Wednesday, September 3, 2014

Study: People Take Longer Time to Shoot at Blacks Than Other Adversaries But Only Because They Feel Greater Need to Kill

Cemeteries fill with victims perceived to have been threats, but some researchers are looking at  discrimination and seeing mercy that's not likely to have been in the heart of the shooter. Attribution for clip of Melbourne cemetery below.

The fact that people with guns take a split second longer  to shoot a black person than perceived White or Hispanic fellows seemed to be shown yesterday morning by a few white Twitter users,at least, as a case of "what are they complaining about then?".

But if you read the study through and think about it, the delay is not necessarily out of a lack or lesser of feeling of threat from a black opponent, but from an increased impression of danger, forcing the person with a gun to concentrate longer in an attempt to make a better shot, and possibly plan a few steps ahead.

Even though the author thinks people favor blacks with lack of shooting herself, I disagree

Author (link to report):
James’ study is a follow-up to one in which she found active police officers, military personnel and the general public took longer to shoot black suspects than white or Hispanic suspects. Participants were also more likely to shoot unarmed white suspects than black or Hispanic ones and more likely to fail to fire at armed black suspects.
“In other words,” wrote James and her co-authors, “there was significant bias favoring blacks where decisions to shoot were concerned.”
When confronted by an armed white person, participants took an average of 1.37 seconds to fire back. Confronted by an armed black person, they took 1.61 seconds to fire and were less likely to fire in error. The 24-millisecond difference may seem small, but it’s enough to be fatal in a shooting. (Emphasis mine).
 Yet the author admits:
The recent study analyzed data from electroencephalograph sensors that measured participants’ alpha brain waves, which are suppressed in situations that appear threatening.
The participants, 85 percent of whom were white, “demonstrated significantly greater threat responses against black suspects than white or Hispanic suspects,” wrote James and her co-authors, University of Missouri-St. Louis criminologist David Klinger and WSU Spokane’s Bryan Vila. This, they said, suggests the participants “held subconscious biases associating blacks and threats,” which is consistent with previous psychological research on racial stereotypes.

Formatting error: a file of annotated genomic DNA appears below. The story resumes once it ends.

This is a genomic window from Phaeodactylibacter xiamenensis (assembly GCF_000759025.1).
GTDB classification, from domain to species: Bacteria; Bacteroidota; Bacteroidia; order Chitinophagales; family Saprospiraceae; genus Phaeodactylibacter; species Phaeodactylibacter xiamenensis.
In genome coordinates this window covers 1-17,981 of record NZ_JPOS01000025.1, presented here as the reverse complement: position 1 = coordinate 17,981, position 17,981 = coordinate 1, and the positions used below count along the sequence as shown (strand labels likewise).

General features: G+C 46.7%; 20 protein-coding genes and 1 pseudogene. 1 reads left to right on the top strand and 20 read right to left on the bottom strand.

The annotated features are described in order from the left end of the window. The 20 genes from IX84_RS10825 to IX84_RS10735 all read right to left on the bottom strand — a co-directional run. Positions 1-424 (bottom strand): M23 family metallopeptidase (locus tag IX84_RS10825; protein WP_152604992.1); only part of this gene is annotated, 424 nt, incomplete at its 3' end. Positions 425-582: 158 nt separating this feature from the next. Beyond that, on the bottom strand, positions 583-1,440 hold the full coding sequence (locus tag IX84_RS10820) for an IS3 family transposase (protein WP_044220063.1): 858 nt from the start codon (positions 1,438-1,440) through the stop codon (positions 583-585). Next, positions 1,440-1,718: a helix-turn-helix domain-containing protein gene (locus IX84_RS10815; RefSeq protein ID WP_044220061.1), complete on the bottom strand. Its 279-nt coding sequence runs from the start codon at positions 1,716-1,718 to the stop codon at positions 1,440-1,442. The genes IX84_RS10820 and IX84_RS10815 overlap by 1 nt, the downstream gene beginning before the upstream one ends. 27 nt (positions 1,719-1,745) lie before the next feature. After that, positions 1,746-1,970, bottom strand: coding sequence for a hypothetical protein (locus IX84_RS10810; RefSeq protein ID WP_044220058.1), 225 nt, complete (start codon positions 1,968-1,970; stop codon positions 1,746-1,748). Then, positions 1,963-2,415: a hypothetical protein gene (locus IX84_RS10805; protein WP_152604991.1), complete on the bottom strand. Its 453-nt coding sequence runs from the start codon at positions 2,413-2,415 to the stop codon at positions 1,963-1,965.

Thank you mam for that bit of truth which you then try to bury it.

Let me explain:

George Zimmerman didn't just start shooting randomly to scare Trayvon.  I'm pretty certain he was the kind of loser who might spray an area with bullets before bringing down a threatening deer. But that one time he shot straight to the heart, killing the teen deliberately because the fact that the young man was strong and not a coward and black told Zimmerman that his opponent was a guy out of the fantasies of a video game or rap lyrics who must die or kill, even as the teen shouted no in a gesture of ending the fight when he saw the gun (from 911 tapes just before the shot rings out).

Yeah, I'm saying it.  Despite being offered a truce the pathetic pretend neighborhood watch guy satisfied his self defense gun battle dream.

That heightened perceived threat is what made Darren Wilson pump (now acknowledged) 10 bullets into Mike Brown even as the teen ran away, turned, offered surrender, and finally was falling to the ground.

I hadn't been online to thoroughly read the report Tuesday afternoon since first seeing it tweeted about in the morning.

I wanted to make sure I understood what was being "discovered" and how, not just the idea that people with guns were actually favoring blacks in their sites with pacifism over others as some Tweeters seemed to hint this morning.

I've reread it 4 or 5 times, and the greater time used before pulling a trigger (not a lot either) actually seems to be a response to a greater perceived threat and a feeling of needing to make a shot that will kill or at least completely disable a black man if they are going to pull the trigger. And if a shot isn't taken it could mean that the person with the gun didn't want to draw attention from the noise fearing a real gun battle (whether or not the target actually was seen with a gun already drawn).

So this is nothing that mitigates the idea of prejudice, but expands it.  It's the perceived return threat what keeps a shooter from pulling the trigger as fast or at all.  But that can be all the more deadly once the firearm is engaged if the shooter feels more of a need to shoot to kill an opponent. I think reports from Stand Your Ground states would bare this out.

 Picture above of a portion of a Melbourne, AU cemetery was clipped using Windows Snipping Tool and used via Creative Commons Attribution license (CC by 2.0) thanks to flickr user Jo who has no connection to this blog or blogger.